July of last year brought near-record high temperatures for half of the nation. That month, two HVAC technicians in the U.S. died from heat stroke. Both bodies were found in attics, after the men had succumbed to the dangers that exposure to high heat and exertion can present.
U.S. Boiler Company spoke with a technician last August after he suffered a near-fatal heat stroke. He asked to remain anonymous but wanted very much to share his experience with others, hoping it will help readers protect themselves.
“It can happen to you,” said the technician. “People that work in the trades tend to become acclimated to extreme conditions. We just deal with it, day in and day out, simply because it’s our job. We mentally acclimate to it, but that doesn’t mean we’re physically immune to it. I thought I was being careful enough, and that assumption nearly killed me. Rooftops, attics, and commercial boiler rooms very often exceed ‘safe’ temperatures, and the long hours often brought on by AC season only compound the problem. We need to keep this in mind and take the right precautions. If we don’t, there’s a real possibility of never returning home to our families.”
On the day he suffered a heat stroke, this technician had spent the first half of his day working in an attic, then went to another job and continued working on a flat roof. The outdoor temperature was 99°F.
“I started losing my memory and feeling nauseous, almost acting like I was drunk,” he explained. “I told my helper that something was wrong, and the next thing I remember is waking up to six paramedics surrounding me and being hooked up to an EKG machine. If I’d have been alone, I may have died on that roof.”
Once he arrived at the hospital, the nurse had a very difficult time drawing blood because it had become extremely thick. He was then informed that he had been very close to having a real stroke as a result. With blood that thick, it’s hard for the brain to get sufficient oxygen. He was told that his body temperature had reached 104°F.
While heat exhaustion can escalate quickly to heat stroke, the difference between the two is staggering, and so is the fallout. You sweat profusely while dealing with heat exhaustion. During a heat stroke, you’ve stopped sweating. The body is essentially giving up, shutting down functions, and attempting to save the brain. There’s little or no recovery period for heat exhaustion, aside from the need to cool down and rest. Heat stroke is another story entirely.
“My doctor explained it like this,” said the tech. “When you have a heat stroke, it’s like running all the data-heavy applications on your computer at once. Then, yank the cord out of the wall, which resembles losing consciousness. When you reboot that computer, it takes a lot longer than normal. Some saved data might be lost, and the PC might be glitchy for a while. That’s exactly what I’m dealing with now.”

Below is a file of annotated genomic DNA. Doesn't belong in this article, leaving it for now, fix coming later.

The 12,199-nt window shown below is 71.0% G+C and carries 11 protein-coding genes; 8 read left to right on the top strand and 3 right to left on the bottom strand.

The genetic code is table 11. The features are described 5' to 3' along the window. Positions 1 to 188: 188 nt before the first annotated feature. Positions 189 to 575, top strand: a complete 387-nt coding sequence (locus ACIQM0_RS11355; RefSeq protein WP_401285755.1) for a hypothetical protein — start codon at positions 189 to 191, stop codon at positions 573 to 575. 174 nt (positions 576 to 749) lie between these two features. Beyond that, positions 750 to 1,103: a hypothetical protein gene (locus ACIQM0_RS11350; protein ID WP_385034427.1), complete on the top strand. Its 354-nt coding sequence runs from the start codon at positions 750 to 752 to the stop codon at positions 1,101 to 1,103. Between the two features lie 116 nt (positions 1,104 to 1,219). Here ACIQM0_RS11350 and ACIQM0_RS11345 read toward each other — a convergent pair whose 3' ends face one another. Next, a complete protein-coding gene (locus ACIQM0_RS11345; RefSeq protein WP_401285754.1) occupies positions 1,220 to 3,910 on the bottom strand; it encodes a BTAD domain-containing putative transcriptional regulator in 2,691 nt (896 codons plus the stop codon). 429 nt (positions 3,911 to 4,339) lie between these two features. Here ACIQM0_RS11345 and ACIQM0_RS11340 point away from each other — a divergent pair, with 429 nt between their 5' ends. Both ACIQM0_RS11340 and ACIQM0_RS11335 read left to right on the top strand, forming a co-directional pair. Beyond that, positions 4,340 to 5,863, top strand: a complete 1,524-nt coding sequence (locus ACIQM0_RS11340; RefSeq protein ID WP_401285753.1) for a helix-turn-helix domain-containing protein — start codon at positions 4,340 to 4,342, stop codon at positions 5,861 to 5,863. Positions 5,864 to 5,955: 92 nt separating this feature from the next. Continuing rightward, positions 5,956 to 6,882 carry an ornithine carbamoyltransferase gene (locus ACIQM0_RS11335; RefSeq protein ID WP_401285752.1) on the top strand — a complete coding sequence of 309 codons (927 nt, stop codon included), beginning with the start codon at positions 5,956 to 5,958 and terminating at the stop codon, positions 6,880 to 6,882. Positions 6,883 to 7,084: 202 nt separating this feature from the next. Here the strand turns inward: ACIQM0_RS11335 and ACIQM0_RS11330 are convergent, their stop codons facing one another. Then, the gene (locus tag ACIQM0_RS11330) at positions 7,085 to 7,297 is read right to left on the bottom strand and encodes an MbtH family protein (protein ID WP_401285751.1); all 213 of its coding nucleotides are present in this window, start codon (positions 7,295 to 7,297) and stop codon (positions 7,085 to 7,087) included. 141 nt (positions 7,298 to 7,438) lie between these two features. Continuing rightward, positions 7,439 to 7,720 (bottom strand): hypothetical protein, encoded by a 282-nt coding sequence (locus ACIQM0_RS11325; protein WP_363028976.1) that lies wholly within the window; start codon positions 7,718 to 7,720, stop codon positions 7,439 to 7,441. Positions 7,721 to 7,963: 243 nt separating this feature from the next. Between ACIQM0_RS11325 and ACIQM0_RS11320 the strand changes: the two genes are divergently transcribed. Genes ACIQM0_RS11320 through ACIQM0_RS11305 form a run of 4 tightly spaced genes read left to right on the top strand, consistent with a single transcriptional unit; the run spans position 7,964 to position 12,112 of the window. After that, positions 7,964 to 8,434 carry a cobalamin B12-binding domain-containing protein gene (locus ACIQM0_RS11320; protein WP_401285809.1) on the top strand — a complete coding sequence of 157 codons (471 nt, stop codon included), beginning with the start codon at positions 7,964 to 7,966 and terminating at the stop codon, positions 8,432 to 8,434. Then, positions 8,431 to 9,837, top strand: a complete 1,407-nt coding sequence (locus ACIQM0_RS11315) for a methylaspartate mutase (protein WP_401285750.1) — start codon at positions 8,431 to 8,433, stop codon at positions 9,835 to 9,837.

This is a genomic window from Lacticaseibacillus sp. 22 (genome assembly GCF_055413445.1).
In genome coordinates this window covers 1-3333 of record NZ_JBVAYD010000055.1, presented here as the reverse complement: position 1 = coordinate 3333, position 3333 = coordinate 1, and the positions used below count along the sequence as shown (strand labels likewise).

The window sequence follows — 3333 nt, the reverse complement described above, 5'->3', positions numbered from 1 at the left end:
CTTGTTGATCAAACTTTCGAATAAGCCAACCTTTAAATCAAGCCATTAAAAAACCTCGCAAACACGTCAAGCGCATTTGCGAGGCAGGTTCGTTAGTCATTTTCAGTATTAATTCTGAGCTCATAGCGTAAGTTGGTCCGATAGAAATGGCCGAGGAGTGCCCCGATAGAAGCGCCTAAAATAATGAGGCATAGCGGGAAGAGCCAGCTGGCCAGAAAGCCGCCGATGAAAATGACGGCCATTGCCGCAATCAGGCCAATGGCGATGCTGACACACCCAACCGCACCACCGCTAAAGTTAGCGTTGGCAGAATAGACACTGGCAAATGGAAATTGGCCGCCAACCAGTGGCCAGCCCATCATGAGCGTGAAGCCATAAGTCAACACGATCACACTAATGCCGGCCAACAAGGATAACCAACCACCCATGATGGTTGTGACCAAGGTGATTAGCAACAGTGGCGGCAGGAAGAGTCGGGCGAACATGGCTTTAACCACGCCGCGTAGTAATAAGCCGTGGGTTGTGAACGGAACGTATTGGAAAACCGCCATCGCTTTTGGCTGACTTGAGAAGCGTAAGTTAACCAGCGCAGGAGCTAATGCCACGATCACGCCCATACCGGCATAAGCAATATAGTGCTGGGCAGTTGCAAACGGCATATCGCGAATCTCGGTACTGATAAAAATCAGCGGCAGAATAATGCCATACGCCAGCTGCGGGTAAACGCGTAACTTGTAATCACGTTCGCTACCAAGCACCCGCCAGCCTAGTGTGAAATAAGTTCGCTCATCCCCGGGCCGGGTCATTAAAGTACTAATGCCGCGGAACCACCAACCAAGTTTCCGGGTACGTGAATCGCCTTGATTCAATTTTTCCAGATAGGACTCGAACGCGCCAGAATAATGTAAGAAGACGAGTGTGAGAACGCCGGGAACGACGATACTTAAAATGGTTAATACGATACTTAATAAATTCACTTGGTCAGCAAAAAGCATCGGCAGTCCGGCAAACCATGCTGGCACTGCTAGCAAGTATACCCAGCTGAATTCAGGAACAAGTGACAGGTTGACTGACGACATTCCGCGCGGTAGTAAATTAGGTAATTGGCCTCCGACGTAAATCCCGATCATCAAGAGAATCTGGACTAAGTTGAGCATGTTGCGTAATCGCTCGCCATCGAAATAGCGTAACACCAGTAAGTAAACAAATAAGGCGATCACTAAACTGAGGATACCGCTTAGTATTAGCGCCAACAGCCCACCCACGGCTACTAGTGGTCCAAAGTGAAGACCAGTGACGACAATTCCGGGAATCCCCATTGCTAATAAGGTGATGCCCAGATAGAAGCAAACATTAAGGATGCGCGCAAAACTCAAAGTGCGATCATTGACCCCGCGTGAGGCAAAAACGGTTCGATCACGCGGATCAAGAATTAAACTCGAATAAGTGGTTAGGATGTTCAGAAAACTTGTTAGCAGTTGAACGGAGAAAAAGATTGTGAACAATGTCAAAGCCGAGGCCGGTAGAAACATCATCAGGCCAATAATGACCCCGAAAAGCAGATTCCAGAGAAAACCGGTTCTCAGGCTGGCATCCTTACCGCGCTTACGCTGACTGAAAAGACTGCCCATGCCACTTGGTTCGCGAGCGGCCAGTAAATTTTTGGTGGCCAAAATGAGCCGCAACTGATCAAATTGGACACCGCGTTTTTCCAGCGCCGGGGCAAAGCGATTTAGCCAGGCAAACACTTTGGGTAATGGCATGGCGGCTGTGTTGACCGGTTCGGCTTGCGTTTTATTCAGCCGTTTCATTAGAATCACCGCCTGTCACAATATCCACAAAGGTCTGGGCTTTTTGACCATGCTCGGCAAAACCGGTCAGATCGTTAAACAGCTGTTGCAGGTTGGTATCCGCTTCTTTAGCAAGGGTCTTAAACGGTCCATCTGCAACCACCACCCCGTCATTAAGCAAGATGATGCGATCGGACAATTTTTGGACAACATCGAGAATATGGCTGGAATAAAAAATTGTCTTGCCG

The technician lost some short term memory upon waking up, but the challenges continue. He is having trouble remembering things from days, hours or minutes ago. This generally lessens as time passes, but it’s still annoying and disconcerting.
“My body is now in self-preservation mode,” he said. “It went through shock from the heat stroke, and it does everything it can to avoid having it happen again. Now, anytime I’m even a little bit hot, I sweat like crazy, my heart races and I get panicky. This is my body’s defense mechanism reminding me to cool off immediately. It makes the work day a lot more challenging. These are telltale warning signs that everyone should be looking for while working.”
It’s common that these lingering symptoms will last days, weeks or months after a heat stroke, and in some cases they never disappear.
Water isn’t enough
Before the incident, the technician had been consuming lots of water all day, under the assumption that it was the right thing to do. Unfortunately, all this accomplished was to flush all the sugars, salts and antioxidants out of his body.
“Gatorade and Powerade were formulated for athletes who are sweating profusely and exerting themselves,” he explained. “Sports drinks replenish some of what is lost through sweating. I don’t like drinking all the sugar in sports drinks, but there are low- and no-sugar versions of these beverages. We now keep a cooler full of ice and Gatorade on every truck. I also take Medi-Lyte pills that you can buy on Amazon. They’re about $15 for 500 pills.”
Aside from sports drinks and electrolyte pills, there are other options available to stay safe in extreme heat. Nuun hydration tablets dissolve in water like Alka-Seltzer, and Mio Water Enhancement liquid is a concentrated dietary supplement that is squirted into a water bottle. Both Nuun tablets and Mio additive are flavorful, breaking up the monotony of drinking water alone.
“I learned from the doctor that drinking ice water is also beneficial in extreme heat,” he continued. “I have never liked ice water. It always feels like a shock to my body in hot weather, but I drink it now. It lowers your core temperature in the opposite way that a hot bowl of soup warms you up after being outside in the winter.”
The market is ripe with other products that can help your body stay cool in extreme heat. Vortec makes personal air conditioning vests for this exact purpose. Cooling neck wraps are available too, but keep in mind that some of these must remain wet to be effective, which can be a danger if working around electric. Lastly, there’s no shame in using a pop-up canopy tent for shade if you’re working stationary outside. You can even order these with your company logo on them.
“Don’t be a tough guy,” he says. “It hit home for me when I realized that I may never have seen my wife and kids again. If my helper wouldn’t have been there, it’s quite possible that I would have had a stroke, and my family could have been left fending for themselves. Do what you need to do to stay safe in the heat. The consequences are huge!”